A Magical Rural Escape by a Norwegian Fjord

I am constantly astounded by just how magical some Scandinavian summer residences are. Not because they are luxurious - far from it. You see, Scandinavian summer houses tend to be pretty pared back affairs. The focus is on kicking back and allowing the nature to help you unwind. Slipping away for the weekend or for an entire summer, there are no flights to catch and no schedule to keep. It's a simple life which dances lazily to the tune of eat, sleep, swim repeat. This enchanting summer house on the banks of a fjord in Northwest Norway belonging to Monica (AKA @tante__monica) is a fine example of how the Scandinavians have got it exactly right! 

"The summerhouse has no electricity or water and no road. Usually we arrive by boat," Monica tells me about her family summer house. "But at this time of year we have to walk through the forest since the boat is on land due to winter storms."

So where do they get their water? 

"We retrieve water for washing from a well, and we either get our drinking water from a nearby waterfall or we bring it with us on the boat." 

And the electricity? 

""For cooking we use propane, for light we use old oil lamps and candles and for heating we use the wood burning stoves," Monica explains. "We listen to music on our phones. We love to be there and not have to think about what's on TV. Instead we sit on the veranda and watch the sun go down as the birds fly or swim by and the fish jump from the fjord."


"It's quite romantic, but of course a lot of work," Monica says. "We have no animals, so we have to cut the grass ourselves. We do this once a year in order to allow for the wild flowers and plants to grow and attract a variety of insects. Every year we look forward to seeing if any new species appear." 

"Norwegian flower meadows are now in huge decline and our goal is to make our meadows rich in species again." 

The house is beautiful with a fascinating, if not tragic history. 

"My father grew up in the house. It was built during the war in 1942-43. Sadly the older house which stood there before burnt down. It was a huge tragedy for the family. My father was only nine and had to jump out of the kitchen window and my great grandmother was helped out through the window of her bedroom."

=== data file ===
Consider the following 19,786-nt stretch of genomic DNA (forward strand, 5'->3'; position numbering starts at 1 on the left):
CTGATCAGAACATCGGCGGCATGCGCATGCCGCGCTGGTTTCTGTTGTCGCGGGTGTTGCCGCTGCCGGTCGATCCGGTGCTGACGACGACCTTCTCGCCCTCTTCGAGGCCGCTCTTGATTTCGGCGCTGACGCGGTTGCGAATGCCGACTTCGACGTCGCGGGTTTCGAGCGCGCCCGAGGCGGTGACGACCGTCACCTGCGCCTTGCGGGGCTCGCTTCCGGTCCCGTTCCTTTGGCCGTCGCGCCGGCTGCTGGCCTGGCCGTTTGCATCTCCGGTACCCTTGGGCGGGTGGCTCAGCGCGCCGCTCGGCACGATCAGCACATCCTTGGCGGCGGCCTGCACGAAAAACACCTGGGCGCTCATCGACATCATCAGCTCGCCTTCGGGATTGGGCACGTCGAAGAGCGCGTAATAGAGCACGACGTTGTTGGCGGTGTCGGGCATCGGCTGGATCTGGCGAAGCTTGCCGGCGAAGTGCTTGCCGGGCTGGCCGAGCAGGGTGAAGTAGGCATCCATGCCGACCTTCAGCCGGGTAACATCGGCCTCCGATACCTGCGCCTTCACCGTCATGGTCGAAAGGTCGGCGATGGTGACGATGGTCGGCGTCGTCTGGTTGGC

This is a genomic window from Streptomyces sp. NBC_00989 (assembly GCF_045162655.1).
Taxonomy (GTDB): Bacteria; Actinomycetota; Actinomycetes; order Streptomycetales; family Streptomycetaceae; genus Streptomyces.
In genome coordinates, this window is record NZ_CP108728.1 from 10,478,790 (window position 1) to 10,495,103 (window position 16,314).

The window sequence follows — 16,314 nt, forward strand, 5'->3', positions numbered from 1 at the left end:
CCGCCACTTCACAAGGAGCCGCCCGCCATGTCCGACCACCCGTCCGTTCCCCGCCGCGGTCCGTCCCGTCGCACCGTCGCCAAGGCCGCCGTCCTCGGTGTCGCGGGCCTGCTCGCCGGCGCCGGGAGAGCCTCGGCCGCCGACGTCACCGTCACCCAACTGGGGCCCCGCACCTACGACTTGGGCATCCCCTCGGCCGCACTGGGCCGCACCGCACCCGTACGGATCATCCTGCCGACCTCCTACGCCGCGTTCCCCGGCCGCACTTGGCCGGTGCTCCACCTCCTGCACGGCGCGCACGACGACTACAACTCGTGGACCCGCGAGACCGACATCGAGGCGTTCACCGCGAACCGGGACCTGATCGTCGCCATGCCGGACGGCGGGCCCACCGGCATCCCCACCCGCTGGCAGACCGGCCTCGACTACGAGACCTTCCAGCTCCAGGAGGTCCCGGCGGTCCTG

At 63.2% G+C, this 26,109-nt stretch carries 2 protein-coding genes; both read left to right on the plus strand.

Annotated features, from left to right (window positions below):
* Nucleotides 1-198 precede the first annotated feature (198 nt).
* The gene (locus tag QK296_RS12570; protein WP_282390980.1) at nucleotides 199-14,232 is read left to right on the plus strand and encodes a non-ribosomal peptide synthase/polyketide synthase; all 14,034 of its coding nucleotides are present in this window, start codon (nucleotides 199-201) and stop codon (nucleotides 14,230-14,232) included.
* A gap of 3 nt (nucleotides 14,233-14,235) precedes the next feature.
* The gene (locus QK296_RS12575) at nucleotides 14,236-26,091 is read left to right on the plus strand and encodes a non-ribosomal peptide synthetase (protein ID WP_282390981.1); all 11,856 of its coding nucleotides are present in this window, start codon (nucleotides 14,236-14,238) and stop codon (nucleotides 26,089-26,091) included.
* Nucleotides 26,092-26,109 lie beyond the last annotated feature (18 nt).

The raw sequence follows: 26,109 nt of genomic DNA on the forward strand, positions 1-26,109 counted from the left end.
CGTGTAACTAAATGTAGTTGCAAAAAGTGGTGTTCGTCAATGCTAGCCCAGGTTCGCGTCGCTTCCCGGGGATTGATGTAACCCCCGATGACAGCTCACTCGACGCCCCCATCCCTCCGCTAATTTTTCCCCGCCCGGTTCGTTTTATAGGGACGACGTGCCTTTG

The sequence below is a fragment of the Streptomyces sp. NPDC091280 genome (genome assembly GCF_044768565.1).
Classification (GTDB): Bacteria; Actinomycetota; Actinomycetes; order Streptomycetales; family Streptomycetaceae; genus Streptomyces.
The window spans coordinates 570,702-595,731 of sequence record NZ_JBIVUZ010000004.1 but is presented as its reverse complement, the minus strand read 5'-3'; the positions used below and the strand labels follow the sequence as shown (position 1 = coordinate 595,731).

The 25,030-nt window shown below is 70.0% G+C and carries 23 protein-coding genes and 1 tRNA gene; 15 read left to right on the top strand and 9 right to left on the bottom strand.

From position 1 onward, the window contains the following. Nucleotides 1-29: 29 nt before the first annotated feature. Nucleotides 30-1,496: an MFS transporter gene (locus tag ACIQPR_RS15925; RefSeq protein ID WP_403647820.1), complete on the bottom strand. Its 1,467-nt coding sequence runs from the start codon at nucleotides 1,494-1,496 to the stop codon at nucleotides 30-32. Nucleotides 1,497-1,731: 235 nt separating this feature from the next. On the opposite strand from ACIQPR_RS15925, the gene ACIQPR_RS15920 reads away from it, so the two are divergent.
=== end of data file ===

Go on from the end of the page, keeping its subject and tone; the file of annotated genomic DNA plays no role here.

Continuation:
Today, the property, which was built after the fire, has been decorated in a serene, understated way. Vintage and antique pieces pop against a white and grey backdrop, and touches of blue and green mirror the surroundings. 

"I like to use items that have always been here. If we are in need of something new, we tend to buy old furniture and accessories. They are more charming and go a lot better with the house," Monica explains. 

Plates and other items were stored in a wall mounted cabinet with a subtle blue / brown theme and a simple rag rug can be seen on the floor. 

This lovely picture - captured for a feature in Lev Landligs - a Norwegian country life magazine - shows a pair of vintage beds, which had already been painted green when Monica found them. 


What a truly magical place to spend your summers. 

I can almost feel the warmth on my skin and I'd never ever tire of the view, how about you? 

See more of Monica's beautiful summer residence over at @Tante_Monica. Monica is also a keen knitter and sells handmade Christmas stockings through her shop Tante Monica (@christmasknitting) and Norwegian jumpers together with her friend Katrine via @mokkastrikk

Keen to take a peek inside a few other Norwegian summer residences today? I love: 


Niki

Photography: Monica Almskår Heggset & Lev Landig 

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A Cosy Swedish Cottage In The Snow

If we'd seen an alfresco winter table setting two years ago, we'd have thought the idea was crazy - but in today's world, it not only seems like a perfectly normal scene, but also at times the only way to gather with friends and family right now! So, friends, don your best snow boots, wrap up warm and pull up a sheep-skin lined seat - it's time to take you on a tour of a snowy Swedish cottage, and temperatures here are well below minus right now! 
Located around 45 minutes outside of Stockholm, the charming cottage consists of a main house and barn - both of which provide bunks for overnight guests and can also be used for cosy gatherings! 
In wintertime a table is set up outside, in the shelter of the barn. I have to say, the idea reminds me a little of Christmas at my Swedish Father-in-law's house. We often gather outside for glögg and pepperkaka before heading indoors to thaw out over a Julbord (Christmas buffet).